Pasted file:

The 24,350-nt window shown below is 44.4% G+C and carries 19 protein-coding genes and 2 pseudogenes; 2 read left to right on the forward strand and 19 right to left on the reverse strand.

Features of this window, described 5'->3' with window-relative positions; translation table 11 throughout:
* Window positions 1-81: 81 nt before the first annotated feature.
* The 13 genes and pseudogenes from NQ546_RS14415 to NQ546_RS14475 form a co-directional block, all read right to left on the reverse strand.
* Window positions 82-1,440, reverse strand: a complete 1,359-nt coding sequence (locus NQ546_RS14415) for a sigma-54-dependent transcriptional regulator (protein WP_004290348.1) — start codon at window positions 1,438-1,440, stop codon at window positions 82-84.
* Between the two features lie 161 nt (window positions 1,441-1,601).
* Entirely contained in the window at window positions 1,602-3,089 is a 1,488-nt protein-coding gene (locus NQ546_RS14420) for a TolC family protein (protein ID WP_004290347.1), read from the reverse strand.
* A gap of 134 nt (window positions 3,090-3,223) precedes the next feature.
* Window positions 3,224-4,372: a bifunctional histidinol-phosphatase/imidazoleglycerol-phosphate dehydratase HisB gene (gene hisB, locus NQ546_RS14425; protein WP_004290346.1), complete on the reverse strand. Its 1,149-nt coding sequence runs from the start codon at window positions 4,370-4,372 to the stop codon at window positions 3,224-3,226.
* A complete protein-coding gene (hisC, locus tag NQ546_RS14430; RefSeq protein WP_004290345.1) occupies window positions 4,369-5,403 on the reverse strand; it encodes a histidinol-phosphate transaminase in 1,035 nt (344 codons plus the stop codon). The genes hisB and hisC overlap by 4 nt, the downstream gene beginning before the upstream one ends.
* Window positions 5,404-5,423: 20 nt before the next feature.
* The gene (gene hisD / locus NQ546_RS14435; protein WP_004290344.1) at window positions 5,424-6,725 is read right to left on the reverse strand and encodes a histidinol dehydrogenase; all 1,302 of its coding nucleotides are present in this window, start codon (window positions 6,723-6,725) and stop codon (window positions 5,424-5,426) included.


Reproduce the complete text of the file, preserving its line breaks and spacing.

The 24,350-nt window shown below is 44.4% G+C and carries 19 protein-coding genes and 2 pseudogenes; 2 read left to right on the forward strand and 19 right to left on the reverse strand.

Features of this window, described 5'->3' with window-relative positions; translation table 11 throughout:
* Window positions 1-81: 81 nt before the first annotated feature.
* The 13 genes and pseudogenes from NQ546_RS14415 to NQ546_RS14475 form a co-directional block, all read right to left on the reverse strand.
* Window positions 82-1,440, reverse strand: a complete 1,359-nt coding sequence (locus NQ546_RS14415) for a sigma-54-dependent transcriptional regulator (protein WP_004290348.1) — start codon at window positions 1,438-1,440, stop codon at window positions 82-84.
* Between the two features lie 161 nt (window positions 1,441-1,601).
* Entirely contained in the window at window positions 1,602-3,089 is a 1,488-nt protein-coding gene (locus NQ546_RS14420) for a TolC family protein (protein ID WP_004290347.1), read from the reverse strand.
* A gap of 134 nt (window positions 3,090-3,223) precedes the next feature.
* Window positions 3,224-4,372: a bifunctional histidinol-phosphatase/imidazoleglycerol-phosphate dehydratase HisB gene (gene hisB, locus NQ546_RS14425; protein WP_004290346.1), complete on the reverse strand. Its 1,149-nt coding sequence runs from the start codon at window positions 4,370-4,372 to the stop codon at window positions 3,224-3,226.
* A complete protein-coding gene (hisC, locus tag NQ546_RS14430; RefSeq protein WP_004290345.1) occupies window positions 4,369-5,403 on the reverse strand; it encodes a histidinol-phosphate transaminase in 1,035 nt (344 codons plus the stop codon). The genes hisB and hisC overlap by 4 nt, the downstream gene beginning before the upstream one ends.
* Window positions 5,404-5,423: 20 nt before the next feature.
* The gene (gene hisD / locus NQ546_RS14435; protein WP_004290344.1) at window positions 5,424-6,725 is read right to left on the reverse strand and encodes a histidinol dehydrogenase; all 1,302 of its coding nucleotides are present in this window, start codon (window positions 6,723-6,725) and stop codon (window positions 5,424-5,426) included.